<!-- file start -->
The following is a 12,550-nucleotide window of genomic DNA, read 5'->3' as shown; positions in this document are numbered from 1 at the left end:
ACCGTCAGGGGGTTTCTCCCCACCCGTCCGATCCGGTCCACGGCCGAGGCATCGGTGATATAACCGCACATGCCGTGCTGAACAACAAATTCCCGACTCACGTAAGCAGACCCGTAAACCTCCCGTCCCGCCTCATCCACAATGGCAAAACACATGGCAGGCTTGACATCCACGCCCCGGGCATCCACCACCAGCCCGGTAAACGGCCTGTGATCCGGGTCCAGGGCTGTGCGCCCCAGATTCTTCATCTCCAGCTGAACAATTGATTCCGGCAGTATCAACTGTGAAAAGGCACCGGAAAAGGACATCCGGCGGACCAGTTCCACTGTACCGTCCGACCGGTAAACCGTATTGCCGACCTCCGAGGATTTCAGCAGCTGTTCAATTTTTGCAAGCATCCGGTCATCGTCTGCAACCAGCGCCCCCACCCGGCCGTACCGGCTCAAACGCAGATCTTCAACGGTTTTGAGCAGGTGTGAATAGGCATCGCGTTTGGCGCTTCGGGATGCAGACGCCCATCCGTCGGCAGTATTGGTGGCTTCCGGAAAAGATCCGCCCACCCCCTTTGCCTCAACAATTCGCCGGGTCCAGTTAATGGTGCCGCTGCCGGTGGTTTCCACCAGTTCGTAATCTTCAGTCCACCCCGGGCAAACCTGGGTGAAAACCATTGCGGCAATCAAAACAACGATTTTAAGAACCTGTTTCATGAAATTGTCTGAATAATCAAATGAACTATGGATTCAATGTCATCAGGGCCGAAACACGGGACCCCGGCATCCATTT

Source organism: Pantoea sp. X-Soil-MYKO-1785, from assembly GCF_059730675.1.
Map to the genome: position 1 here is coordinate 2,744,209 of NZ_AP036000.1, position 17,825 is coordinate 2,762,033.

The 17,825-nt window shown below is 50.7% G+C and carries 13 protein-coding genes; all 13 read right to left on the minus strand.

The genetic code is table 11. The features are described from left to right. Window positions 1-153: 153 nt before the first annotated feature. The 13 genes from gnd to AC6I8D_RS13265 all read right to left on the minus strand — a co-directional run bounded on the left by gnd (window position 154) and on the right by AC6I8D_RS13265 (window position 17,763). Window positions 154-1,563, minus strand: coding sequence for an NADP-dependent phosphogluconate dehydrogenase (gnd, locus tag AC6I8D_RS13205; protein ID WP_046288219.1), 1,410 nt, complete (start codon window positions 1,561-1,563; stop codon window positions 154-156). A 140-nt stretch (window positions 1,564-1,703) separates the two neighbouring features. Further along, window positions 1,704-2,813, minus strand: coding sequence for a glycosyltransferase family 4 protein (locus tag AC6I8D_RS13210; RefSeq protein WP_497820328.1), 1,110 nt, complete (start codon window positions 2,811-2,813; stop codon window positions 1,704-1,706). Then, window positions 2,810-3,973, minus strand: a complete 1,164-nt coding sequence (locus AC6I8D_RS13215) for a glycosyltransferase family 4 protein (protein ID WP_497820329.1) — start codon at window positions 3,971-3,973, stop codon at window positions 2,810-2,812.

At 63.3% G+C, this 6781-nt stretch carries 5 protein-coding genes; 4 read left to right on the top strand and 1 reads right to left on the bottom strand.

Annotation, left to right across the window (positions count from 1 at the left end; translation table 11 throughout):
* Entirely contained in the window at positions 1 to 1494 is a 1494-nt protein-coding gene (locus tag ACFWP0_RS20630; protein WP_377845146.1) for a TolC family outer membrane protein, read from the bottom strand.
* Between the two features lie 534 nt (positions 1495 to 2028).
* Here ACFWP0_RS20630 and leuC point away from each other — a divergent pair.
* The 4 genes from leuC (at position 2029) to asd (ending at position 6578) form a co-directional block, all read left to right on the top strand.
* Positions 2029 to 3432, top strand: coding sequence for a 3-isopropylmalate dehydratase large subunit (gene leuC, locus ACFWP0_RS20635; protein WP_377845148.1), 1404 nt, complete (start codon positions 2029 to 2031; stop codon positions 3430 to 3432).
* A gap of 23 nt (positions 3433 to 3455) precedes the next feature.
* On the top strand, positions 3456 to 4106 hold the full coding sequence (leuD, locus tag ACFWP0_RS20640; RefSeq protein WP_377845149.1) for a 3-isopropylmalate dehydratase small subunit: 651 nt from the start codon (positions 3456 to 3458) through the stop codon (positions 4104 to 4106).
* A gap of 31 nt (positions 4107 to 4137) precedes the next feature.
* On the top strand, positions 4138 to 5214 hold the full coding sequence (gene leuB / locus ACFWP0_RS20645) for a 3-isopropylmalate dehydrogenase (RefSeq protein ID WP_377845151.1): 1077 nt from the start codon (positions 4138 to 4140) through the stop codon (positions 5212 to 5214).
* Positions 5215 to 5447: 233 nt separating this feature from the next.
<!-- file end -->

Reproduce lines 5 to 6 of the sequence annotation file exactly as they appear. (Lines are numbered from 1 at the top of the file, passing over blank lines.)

The 17,825-nt window shown below is 50.7% G+C and carries 13 protein-coding genes; all 13 read right to left on the minus strand.

The genetic code is table 11. The features are described from left to right. Window positions 1-153: 153 nt before the first annotated feature. The 13 genes from gnd to AC6I8D_RS13265 all read right to left on the minus strand — a co-directional run bounded on the left by gnd (window position 154) and on the right by AC6I8D_RS13265 (window position 17,763). Window positions 154-1,563, minus strand: coding sequence for an NADP-dependent phosphogluconate dehydrogenase (gnd, locus tag AC6I8D_RS13205; protein ID WP_046288219.1), 1,410 nt, complete (start codon window positions 1,561-1,563; stop codon window positions 154-156). A 140-nt stretch (window positions 1,564-1,703) separates the two neighbouring features. Further along, window positions 1,704-2,813, minus strand: coding sequence for a glycosyltransferase family 4 protein (locus tag AC6I8D_RS13210; RefSeq protein WP_497820328.1), 1,110 nt, complete (start codon window positions 2,811-2,813; stop codon window positions 1,704-1,706). Then, window positions 2,810-3,973, minus strand: a complete 1,164-nt coding sequence (locus AC6I8D_RS13215) for a glycosyltransferase family 4 protein (protein ID WP_497820329.1) — start codon at window positions 3,971-3,973, stop codon at window positions 2,810-2,812.